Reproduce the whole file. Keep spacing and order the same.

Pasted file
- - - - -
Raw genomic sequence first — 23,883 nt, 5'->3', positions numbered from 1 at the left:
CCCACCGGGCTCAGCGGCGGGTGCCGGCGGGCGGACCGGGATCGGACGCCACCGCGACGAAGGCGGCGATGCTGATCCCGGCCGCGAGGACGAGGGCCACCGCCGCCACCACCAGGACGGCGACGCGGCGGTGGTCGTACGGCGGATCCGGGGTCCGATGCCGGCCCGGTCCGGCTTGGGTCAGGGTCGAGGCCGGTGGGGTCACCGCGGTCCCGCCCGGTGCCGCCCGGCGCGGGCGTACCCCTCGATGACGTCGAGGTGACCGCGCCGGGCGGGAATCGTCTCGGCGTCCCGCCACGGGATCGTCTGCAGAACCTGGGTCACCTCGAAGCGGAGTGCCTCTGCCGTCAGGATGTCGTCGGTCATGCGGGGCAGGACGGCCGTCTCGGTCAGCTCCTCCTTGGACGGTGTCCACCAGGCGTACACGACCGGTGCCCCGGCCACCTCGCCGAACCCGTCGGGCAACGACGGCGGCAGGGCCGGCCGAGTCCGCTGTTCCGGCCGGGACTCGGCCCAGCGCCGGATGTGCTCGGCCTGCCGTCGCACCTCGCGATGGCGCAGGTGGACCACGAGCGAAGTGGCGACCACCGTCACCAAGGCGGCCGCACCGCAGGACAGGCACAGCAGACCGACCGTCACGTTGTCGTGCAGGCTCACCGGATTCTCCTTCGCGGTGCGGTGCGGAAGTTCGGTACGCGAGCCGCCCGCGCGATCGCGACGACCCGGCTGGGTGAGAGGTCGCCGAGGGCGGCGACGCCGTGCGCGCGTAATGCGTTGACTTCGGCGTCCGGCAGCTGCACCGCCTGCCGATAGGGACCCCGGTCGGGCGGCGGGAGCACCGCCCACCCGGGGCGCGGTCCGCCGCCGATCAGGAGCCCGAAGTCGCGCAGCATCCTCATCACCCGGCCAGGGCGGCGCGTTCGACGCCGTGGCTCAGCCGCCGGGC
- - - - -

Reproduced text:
Raw genomic sequence first — 23,883 nt, 5'->3', positions numbered from 1 at the left:
CCCACCGGGCTCAGCGGCGGGTGCCGGCGGGCGGACCGGGATCGGACGCCACCGCGACGAAGGCGGCGATGCTGATCCCGGCCGCGAGGACGAGGGCCACCGCCGCCACCACCAGGACGGCGACGCGGCGGTGGTCGTACGGCGGATCCGGGGTCCGATGCCGGCCCGGTCCGGCTTGGGTCAGGGTCGAGGCCGGTGGGGTCACCGCGGTCCCGCCCGGTGCCGCCCGGCGCGGGCGTACCCCTCGATGACGTCGAGGTGACCGCGCCGGGCGGGAATCGTCTCGGCGTCCCGCCACGGGATCGTCTGCAGAACCTGGGTCACCTCGAAGCGGAGTGCCTCTGCCGTCAGGATGTCGTCGGTCATGCGGGGCAGGACGGCCGTCTCGGTCAGCTCCTCCTTGGACGGTGTCCACCAGGCGTACACGACCGGTGCCCCGGCCACCTCGCCGAACCCGTCGGGCAACGACGGCGGCAGGGCCGGCCGAGTCCGCTGTTCCGGCCGGGACTCGGCCCAGCGCCGGATGTGCTCGGCCTGCCGTCGCACCTCGCGATGGCGCAGGTGGACCACGAGCGAAGTGGCGACCACCGTCACCAAGGCGGCCGCACCGCAGGACAGGCACAGCAGACCGACCGTCACGTTGTCGTGCAGGCTCACCGGATTCTCCTTCGCGGTGCGGTGCGGAAGTTCGGTACGCGAGCCGCCCGCGCGATCGCGACGACCCGGCTGGGTGAGAGGTCGCCGAGGGCGGCGACGCCGTGCGCGCGTAATGCGTTGACTTCGGCGTCCGGCAGCTGCACCGCCTGCCGATAGGGACCCCGGTCGGGCGGCGGGAGCACCGCCCACCCGGGGCGCGGTCCGCCGCCGATCAGGAGCCCGAAGTCGCGCAGCATCCTCATCACCCGGCCAGGGCGGCGCGTTCGACGCCGTGGCTCAGCCGCCGGGC